To celebrate his tenth year at the head of Evian’s Les Escales Musicales, renowned opera singer and director Laurence Dale conducts an orchestral evening on May 21 bound to make any Brit nostalgic for the homeland with Elgar’s Land of Hope and Glory from the Enigma Variations. He tells Swisster how singing has helped him prepare to hold the baton.
‘England, my England’ is the theme of the orchestral evening that launches this year’s edition of Evian’s Les Escales Musicales, one of Lake Geneva’s best kept secrets. In the sublime Grange au Lac, an auditorium made entirely of pine and red cedar, some of the finest orchestras in this world have performed.
The Evian festival was created in 1983 by Mstislav Rostropovitch, the world famous cellist-conductor who remained artistic director until 2000.
Upon his departure “they wanted to reinvent the festival, so they came to get me in Paris,” says Dale, whose career in opera direction was just taking off.
Before realizing his “lifelong dream of staging operas”, Laurence Dale was recognized as one of the best lyric tenors of his generation, with a voice as distinctive as Callas’s and an ability to pack as much emotion into his operatic performances as Laurence Olivier did in theatre.
His performance as Fenton (see video) in the 1987 ‘Falstaff’ production with José van Dam continues to be mentioned and his portrayal of Tamino in Mozart’s ‘The magic flute’ in 1991 was described as “legendary”.
It was Peter Brook, who had cast him in the title role of José in his landmark production of ‘La Tragédie de Carmen’ who pushed Dale to opera direction.
“It’s funny how in my life things just happen,” he says wistfully “although three great men have perhaps nudged my career in ways that it would not have gone without them.”
Sir Colin Davis was to give Dale his first break at Covent Garden just after he finished his studies at the Guildhall School of Music in London.
“Imagine at 22 singing with the best voices in the world!” he exclaims with enthusiasm. “Davis also taught me a fundamental principal which is to always anticipate.”
Sir Peter Pears, the English tenor and life-long partner of Benjamin Britten, was also to share with Dale another guideline that he always keeps in mind. He said: “Think of what it would be like if you did it the other way round.”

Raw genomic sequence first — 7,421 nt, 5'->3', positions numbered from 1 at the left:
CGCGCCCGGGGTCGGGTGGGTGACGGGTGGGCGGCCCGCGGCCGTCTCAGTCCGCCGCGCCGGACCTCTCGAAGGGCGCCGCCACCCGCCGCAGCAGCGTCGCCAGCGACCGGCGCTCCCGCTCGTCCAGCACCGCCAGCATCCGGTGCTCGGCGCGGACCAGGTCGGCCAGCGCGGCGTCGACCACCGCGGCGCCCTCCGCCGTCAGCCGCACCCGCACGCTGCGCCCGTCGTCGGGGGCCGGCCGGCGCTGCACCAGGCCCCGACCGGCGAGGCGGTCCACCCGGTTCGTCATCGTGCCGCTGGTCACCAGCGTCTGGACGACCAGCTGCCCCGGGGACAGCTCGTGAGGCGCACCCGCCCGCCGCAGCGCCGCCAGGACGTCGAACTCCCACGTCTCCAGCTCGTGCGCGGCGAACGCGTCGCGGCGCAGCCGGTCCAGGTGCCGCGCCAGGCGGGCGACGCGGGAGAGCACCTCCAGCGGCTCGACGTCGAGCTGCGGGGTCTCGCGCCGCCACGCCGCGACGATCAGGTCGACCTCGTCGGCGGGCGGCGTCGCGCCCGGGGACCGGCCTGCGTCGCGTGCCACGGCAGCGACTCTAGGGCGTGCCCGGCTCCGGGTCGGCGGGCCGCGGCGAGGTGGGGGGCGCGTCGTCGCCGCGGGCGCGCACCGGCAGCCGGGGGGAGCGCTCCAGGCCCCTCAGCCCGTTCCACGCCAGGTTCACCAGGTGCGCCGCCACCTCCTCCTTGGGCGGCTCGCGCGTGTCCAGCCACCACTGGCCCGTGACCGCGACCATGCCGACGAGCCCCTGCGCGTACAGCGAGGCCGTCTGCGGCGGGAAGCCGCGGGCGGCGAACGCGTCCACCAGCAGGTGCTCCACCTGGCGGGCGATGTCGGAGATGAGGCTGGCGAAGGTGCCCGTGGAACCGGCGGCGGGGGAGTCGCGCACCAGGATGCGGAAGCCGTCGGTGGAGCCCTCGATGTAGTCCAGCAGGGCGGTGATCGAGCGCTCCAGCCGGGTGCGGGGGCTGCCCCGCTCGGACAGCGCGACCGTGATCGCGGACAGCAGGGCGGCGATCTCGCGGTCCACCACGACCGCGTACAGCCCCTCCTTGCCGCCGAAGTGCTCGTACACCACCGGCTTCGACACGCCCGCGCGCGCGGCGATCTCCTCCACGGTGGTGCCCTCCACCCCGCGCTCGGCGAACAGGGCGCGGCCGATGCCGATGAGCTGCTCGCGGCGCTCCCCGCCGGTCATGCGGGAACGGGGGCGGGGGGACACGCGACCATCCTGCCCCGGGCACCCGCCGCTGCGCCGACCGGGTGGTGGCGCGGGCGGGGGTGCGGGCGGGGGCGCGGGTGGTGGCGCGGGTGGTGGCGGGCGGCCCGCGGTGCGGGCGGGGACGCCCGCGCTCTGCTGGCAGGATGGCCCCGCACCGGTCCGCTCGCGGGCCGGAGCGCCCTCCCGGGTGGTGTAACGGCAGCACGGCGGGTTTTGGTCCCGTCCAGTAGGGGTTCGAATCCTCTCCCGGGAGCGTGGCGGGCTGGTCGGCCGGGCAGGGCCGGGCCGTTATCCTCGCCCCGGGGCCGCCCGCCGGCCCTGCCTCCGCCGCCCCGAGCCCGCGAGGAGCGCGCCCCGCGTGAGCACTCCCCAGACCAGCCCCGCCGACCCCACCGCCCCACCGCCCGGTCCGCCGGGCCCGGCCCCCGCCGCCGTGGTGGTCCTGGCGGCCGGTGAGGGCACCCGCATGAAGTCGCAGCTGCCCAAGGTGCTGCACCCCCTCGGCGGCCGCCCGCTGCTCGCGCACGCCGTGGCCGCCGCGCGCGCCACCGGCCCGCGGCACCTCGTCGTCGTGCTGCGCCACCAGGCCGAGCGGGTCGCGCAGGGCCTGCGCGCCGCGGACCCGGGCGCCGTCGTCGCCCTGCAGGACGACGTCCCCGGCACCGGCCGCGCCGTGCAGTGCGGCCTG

And finally Peter Brook who just before the end of the last century challenged him with: “Why don’t you direct?”
Don Giovanni, Mozart, Vlaams Radio Orkest in Amsterdam Concertgebouw, 2006
By then Dale was tired of fighting allergies and health problems as a singer “always having to request special pillows in hotels and staying away from air-conditioning.”
“I lost contact with my voice,” he admits sadly “but what has been my loss has become useful for others,” he adds, because he “can anticipate what a singer will need.”
“Directors are often asking for results right away. But singers need time to absorb,” he explains.
Laurence Dale’s transition from singer to director “was miraculously smooth” and came swiftly, with one success leading to another.
Land des Lächelns, Franz Lehár, Salzburger Landestheater, 2002
Over the last ten years, he has engaged in a vast variety of styles, from lighter operettas (Franz Lehar and Offenbach), opera baroque (Haydn and Purcell), opera seria or grand (Verdi, Meyerbeer), 20th century opera (Britten and Darius Milhaud), as well as contemporary opera by Thomas Adès.
“What is so exciting about directing is that I have a chance to apply all my experience and knowledge and yet I’m still learning. Also, I actually like people.”
Aida, Opera Africa, 2008
A long-term collaboration with Opera Africa in South Africa led to the creation of ‘Opera extravaganza’ to teach children from the townships to sing.
He warns us to look out for South African Kelebogile Boikanyo, “a soprano to rival the greatest”.
The move to conducting came only recently and “completely by accident” when Dale led the Johannesburg Philharmonic in 2008 in a performance of Verdi’s ‘Aida’ that he had also staged. A double-booked conductor did not show up, so Dale stepped in.
“It was ecstatically received!” so Dale has carried on conducting.
“The thing about orchestras is that you need to understand their psychology,” he observes. “The best thing a conductor can do is to 1) Be there to help 2) but know when to get out of the way.”
“My respect for orchestra musicians has skyrocketed,” he admits, “because they come up with wonderful ways of phrasing the music. There are times they don’t even need a conductor.”
He will be leading the German Philarmonia of Nations on the first night in Evian. The second night will be dedicated to a romantic programme with Dvorak (Cello Concerto) and Brahms (Symphony N°4) under the baguette of Justus Frantz.
On the last evening on 23 May, the Orchestre National d’Ile de France has been invited to share a Russian programme (Borodine, Tchaïkovski, Moussorgski).
But the highlight as far as Dale is concerned is the taste of Britannia with Elgar’s ‘Land of hope and glory’ from Pomp and Circumstance March No. 1, Britain’s unofficial national anthem, “which sadly was ruined by Benson’s lyrics,” Dale believes.
Elgar is not the “twee composer that he is said to be,” insists Dale. “He was actually in the great Viennese line and his orchestration is as complex as Wagner’s,” which is the reason the two composers, along with Brahms are included in the same programme.
“I don’t think I could have done what I am doing fifteen years ago,” Laurence Dale guesses, “because I’ve never belonged to a particular school.”
“I still don’t know how it all happened,” he reflects.
Laurence Dale, Lausanne, 18 May 2010
Laurence Dale’s website
Les Escales Musicales
La Grange au Lac